Abstract and Keywords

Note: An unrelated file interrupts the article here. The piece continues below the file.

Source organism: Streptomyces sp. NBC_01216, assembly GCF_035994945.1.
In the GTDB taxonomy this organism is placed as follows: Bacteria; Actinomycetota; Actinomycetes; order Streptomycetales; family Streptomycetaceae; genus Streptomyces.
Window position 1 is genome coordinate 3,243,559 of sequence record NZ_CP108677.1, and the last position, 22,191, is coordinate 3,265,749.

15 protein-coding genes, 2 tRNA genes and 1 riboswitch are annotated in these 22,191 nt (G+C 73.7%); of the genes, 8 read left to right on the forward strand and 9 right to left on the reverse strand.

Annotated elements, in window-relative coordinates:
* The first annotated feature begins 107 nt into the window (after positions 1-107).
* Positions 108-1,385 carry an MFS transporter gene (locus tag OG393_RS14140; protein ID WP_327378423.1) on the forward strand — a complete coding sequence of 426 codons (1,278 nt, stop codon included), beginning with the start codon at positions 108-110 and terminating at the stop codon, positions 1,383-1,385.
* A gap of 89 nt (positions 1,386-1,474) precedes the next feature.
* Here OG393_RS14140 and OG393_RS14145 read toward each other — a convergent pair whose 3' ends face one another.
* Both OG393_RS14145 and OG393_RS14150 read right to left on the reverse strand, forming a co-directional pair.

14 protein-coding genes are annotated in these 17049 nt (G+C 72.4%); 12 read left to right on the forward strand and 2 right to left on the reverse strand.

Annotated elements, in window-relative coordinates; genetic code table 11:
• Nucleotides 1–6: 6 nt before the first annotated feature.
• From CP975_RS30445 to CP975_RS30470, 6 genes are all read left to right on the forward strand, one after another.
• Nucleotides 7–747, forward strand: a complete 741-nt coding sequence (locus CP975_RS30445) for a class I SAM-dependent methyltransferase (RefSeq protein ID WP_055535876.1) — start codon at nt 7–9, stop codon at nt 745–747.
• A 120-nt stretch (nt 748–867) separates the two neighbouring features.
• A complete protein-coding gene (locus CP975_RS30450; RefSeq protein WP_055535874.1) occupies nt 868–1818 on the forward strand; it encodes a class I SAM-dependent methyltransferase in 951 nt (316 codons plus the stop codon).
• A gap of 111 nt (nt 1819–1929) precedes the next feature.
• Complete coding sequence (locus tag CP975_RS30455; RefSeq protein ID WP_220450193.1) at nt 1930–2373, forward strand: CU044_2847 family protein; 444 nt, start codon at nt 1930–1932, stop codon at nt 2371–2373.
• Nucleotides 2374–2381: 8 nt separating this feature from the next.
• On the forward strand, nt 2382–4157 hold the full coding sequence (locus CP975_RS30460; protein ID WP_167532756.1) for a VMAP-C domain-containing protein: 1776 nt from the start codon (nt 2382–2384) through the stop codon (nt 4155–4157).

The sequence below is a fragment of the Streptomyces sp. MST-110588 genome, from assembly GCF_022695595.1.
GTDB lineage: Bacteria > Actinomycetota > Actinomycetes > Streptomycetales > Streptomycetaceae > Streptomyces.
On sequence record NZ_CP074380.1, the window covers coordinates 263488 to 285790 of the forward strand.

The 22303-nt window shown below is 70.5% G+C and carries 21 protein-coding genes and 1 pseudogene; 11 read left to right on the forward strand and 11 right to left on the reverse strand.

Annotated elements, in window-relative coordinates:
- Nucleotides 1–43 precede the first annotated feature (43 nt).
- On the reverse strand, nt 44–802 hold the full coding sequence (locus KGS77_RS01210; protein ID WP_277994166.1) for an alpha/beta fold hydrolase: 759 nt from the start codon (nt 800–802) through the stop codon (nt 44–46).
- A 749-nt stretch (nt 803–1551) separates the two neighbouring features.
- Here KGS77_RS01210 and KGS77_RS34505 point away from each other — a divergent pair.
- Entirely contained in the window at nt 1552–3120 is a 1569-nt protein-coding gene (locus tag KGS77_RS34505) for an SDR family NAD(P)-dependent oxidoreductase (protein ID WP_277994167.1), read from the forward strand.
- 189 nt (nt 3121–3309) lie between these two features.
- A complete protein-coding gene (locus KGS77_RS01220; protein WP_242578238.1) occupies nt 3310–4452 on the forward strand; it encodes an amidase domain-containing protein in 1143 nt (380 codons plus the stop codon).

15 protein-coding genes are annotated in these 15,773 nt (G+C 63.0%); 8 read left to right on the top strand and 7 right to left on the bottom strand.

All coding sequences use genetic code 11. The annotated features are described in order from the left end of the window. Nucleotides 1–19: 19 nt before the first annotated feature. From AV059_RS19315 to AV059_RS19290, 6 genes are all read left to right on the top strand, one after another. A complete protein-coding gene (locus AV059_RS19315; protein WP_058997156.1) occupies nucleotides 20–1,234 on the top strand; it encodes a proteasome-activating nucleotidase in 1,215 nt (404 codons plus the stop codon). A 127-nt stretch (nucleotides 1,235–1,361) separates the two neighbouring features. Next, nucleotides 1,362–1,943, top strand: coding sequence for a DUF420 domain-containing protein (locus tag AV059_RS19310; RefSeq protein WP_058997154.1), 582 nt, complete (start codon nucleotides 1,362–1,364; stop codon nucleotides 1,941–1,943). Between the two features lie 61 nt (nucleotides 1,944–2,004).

This chapter explores the historical transition from the Neolithic to the Bronze Age between the fourth and the third millennia BC and highlights some major qualitative or structural differences between the two. It argues that this new social formation restructured the political economy around a new set of institutions, giving rise to more complex societies at a global level. The chapter first examines the historical conditions or forces that led to the decline of the Neolithic and the rise of the Bronze Age in prehistoric Europe by comparing seemingly similar tell societies in both epochs in the Carpathian basin before identifying the new institutions of the Bronze Age, including the regional economic division of labour. As bronze was universally adopted it implied regular long-distance trade in metal, which created a new globalized economy that did not exist during the Neolithic.
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